As the President continues to recover at the White House, officials still refuse to disclose when he last tested negative for the virus, keeping open the possibility that he may have exposed dozens of people before his positive test result was announced early on Oct 2, the Washington Post reported. Trump had been at several events the week before, including the first presidential debate, a campaign rally, and fundraisers.

The White House had said Trump was regularly tested, but officials are now declining requests for details, citing privacy and that they are unwilling to look back through records.

So far, 36 cases have been linked to a recent outbreak centered around the White House, including several people who attended a Sep 26 Rose Garden event for Judge Amy Coney Barrett. The latest White House linked case is Crede Bailey, the head of White House security who reportedly got sick before the other patients in the cluster and has been hospitalized since late September and is in grave condition, USA Today reported.

Regeneron applies for EUA for antibody therapy

Regeneron, maker of an antibody cocktail for treating COVID-19, yesterday announced that it has submitted an application to the FDA for emergency use authorization (EUA). It said if the FDA grants the EUA, it would make doses available to Americans at no cost, enough for 50,000 patients with 300,000 doses available within the next few months.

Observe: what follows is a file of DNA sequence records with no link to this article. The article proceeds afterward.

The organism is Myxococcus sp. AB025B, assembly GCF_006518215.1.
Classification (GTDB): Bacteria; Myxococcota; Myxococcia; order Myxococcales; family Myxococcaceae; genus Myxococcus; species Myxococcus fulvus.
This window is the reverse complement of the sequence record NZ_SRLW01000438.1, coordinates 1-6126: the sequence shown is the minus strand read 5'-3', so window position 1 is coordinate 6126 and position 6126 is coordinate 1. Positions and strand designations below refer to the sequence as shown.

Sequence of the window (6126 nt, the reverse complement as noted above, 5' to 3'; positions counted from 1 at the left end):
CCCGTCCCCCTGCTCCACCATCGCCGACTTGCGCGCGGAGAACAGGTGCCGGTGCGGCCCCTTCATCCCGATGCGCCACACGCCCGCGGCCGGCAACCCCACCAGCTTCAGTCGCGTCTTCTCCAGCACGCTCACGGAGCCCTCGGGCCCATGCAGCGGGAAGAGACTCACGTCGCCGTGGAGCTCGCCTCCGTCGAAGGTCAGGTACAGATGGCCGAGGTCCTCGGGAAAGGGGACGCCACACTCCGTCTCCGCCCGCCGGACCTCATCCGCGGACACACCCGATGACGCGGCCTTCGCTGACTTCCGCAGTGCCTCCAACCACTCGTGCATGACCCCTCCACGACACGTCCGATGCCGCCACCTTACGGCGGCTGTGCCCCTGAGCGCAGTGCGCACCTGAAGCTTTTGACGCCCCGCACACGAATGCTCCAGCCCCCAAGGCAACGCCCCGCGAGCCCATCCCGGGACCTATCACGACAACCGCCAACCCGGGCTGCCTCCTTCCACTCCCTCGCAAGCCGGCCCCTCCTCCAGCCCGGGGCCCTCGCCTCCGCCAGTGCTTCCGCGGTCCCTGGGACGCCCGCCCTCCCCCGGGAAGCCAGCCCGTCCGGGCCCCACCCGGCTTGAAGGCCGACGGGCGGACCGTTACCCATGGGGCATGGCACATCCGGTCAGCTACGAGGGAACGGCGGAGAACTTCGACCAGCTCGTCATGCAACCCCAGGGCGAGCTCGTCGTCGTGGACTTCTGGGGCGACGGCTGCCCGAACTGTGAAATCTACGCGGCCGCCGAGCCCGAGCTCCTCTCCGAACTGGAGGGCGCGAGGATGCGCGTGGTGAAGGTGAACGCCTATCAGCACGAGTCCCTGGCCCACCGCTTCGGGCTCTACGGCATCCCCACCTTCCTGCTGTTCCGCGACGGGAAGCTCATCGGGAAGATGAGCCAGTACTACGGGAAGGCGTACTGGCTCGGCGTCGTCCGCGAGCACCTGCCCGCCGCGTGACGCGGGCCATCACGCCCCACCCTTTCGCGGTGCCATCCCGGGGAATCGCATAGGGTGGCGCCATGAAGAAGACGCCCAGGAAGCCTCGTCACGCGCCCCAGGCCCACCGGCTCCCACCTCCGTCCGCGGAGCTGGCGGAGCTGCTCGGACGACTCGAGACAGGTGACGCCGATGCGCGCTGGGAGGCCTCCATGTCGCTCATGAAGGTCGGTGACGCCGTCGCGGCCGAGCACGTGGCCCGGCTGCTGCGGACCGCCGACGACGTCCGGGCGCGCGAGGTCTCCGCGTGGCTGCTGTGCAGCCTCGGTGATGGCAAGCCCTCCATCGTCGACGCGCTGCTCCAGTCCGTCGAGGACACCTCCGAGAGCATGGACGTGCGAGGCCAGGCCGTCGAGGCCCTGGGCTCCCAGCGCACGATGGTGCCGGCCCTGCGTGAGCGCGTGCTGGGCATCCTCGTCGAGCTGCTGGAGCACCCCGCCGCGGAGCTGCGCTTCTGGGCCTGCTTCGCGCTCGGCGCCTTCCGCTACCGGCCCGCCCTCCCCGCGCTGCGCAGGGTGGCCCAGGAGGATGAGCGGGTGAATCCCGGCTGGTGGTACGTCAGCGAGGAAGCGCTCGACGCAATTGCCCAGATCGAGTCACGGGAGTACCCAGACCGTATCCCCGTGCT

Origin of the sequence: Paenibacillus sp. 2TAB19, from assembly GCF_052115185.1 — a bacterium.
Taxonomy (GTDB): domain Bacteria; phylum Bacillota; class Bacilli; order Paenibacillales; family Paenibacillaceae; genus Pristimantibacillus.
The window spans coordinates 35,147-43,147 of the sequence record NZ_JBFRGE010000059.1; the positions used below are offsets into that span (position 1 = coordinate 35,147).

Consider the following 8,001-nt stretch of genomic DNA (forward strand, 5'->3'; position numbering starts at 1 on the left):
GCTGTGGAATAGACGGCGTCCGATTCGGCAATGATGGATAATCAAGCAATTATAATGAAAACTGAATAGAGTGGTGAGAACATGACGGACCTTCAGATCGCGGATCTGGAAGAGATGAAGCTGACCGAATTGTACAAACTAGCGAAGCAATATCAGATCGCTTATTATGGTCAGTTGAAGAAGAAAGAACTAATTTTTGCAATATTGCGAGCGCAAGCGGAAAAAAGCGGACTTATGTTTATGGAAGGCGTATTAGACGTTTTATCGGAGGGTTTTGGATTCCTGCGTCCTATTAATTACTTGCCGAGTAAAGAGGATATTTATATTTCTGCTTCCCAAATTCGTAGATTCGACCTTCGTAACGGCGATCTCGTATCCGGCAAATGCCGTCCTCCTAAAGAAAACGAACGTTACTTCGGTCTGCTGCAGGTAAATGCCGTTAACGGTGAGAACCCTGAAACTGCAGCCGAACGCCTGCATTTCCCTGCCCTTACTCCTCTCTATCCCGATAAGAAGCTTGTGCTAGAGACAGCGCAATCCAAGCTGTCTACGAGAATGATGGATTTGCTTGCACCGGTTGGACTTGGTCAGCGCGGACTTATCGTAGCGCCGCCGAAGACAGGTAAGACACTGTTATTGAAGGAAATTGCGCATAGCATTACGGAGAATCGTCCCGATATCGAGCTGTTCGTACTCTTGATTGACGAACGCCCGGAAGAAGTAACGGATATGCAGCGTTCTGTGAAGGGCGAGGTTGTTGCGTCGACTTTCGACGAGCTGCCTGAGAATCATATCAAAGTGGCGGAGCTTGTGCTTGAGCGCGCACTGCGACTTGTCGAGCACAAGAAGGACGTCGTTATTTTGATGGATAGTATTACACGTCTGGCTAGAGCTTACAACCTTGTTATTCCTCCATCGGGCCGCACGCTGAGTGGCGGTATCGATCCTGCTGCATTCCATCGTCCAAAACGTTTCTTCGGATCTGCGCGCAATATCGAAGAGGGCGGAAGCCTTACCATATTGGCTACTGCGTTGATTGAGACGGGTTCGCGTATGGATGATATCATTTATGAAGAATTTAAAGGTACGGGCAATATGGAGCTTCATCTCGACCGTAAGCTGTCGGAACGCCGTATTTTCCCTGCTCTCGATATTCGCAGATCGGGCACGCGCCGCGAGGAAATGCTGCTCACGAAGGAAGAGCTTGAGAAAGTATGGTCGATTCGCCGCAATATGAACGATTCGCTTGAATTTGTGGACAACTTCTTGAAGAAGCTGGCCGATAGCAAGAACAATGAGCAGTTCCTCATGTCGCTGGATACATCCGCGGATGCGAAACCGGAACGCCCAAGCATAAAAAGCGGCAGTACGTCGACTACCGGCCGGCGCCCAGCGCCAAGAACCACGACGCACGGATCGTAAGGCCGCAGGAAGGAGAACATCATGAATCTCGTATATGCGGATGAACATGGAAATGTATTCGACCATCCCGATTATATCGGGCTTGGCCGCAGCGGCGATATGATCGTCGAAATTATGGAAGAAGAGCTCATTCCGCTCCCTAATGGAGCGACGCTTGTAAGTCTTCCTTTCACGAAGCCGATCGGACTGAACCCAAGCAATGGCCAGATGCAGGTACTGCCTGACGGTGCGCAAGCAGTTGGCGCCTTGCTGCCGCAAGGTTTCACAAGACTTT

The drugs REGN-COV2 contains two monoclonal antibodies designed to block SARS-CoV-2, the virus that causes COVID-19.

REGN-COV2 is in clinical trials, and President Trump last week received an 8-gram dose as a precautionary measure. In a video message yesterday, Trump called the drug a "cure" and suggested that it would be approved quickly.

Experts say more data are needed on antibody treatments before they are used more widely, and doctors at trial sites for antibody therapy say they've been fielding more requests from patients to take part in the trials, based on Trump's treatment, Reuters reported.

In a related development, the Infectious Diseases Society of America and four other professional groups today called for treatment approvals to be based on science. They emphasized that promising results among few patients pertaining to approaches that include antibody therapies are not a substitute for rigorous scientific review. And they added that relying on limited data can put patients at risk for adverse events, noting that an EUA can reduce the ability to conduct clinical trials needed to assess safety and efficacy.